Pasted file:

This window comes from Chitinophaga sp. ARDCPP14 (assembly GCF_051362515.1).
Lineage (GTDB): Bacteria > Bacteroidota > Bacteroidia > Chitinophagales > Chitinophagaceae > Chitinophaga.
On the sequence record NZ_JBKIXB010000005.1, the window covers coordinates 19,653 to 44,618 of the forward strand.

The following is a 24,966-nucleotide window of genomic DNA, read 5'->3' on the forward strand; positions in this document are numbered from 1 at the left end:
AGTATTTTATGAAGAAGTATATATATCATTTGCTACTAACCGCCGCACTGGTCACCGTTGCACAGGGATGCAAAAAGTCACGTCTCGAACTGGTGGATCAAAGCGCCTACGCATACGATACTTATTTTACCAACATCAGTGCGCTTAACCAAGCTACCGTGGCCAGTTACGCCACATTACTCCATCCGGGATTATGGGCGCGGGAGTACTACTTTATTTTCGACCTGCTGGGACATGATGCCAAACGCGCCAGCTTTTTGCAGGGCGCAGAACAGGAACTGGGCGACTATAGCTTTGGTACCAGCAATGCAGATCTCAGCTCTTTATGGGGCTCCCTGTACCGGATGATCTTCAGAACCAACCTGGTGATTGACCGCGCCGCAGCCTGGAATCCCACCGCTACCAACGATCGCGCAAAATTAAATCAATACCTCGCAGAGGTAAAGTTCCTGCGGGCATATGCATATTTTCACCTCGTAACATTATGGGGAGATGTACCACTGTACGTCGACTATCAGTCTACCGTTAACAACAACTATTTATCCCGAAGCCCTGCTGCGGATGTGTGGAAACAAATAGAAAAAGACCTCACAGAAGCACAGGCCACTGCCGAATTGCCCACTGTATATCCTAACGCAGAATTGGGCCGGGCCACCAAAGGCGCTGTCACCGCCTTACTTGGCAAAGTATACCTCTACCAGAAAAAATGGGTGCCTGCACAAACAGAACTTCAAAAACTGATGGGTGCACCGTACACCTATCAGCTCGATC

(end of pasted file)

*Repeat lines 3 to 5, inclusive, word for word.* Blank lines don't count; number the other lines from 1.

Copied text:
On the sequence record NZ_JBKIXB010000005.1, the window covers coordinates 19,653 to 44,618 of the forward strand.

The following is a 24,966-nucleotide window of genomic DNA, read 5'->3' on the forward strand; positions in this document are numbered from 1 at the left end:
AGTATTTTATGAAGAAGTATATATATCATTTGCTACTAACCGCCGCACTGGTCACCGTTGCACAGGGATGCAAAAAGTCACGTCTCGAACTGGTGGATCAAAGCGCCTACGCATACGATACTTATTTTACCAACATCAGTGCGCTTAACCAAGCTACCGTGGCCAGTTACGCCACATTACTCCATCCGGGATTATGGGCGCGGGAGTACTACTTTATTTTCGACCTGCTGGGACATGATGCCAAACGCGCCAGCTTTTTGCAGGGCGCAGAACAGGAACTGGGCGACTATAGCTTTGGTACCAGCAATGCAGATCTCAGCTCTTTATGGGGCTCCCTGTACCGGATGATCTTCAGAACCAACCTGGTGATTGACCGCGCCGCAGCCTGGAATCCCACCGCTACCAACGATCGCGCAAAATTAAATCAATACCTCGCAGAGGTAAAGTTCCTGCGGGCATATGCATATTTTCACCTCGTAACATTATGGGGAGATGTACCACTGTACGTCGACTATCAGTCTACCGTTAACAACAACTATTTATCCCGAAGCCCTGCTGCGGATGTGTGGAAACAAATAGAAAAAGACCTCACAGAAGCACAGGCCACTGCCGAATTGCCCACTGTATATCCTAACGCAGAATTGGGCCGGGCCACCAAAGGCGCTGTCACCGCCTTACTTGGCAAAGTATACCTCTACCAGAAAAAATGGGTGCCTGCACAAACAGAACTTCAAAAACTGATGGGTGCACCGTACACCTATCAGCTCGATC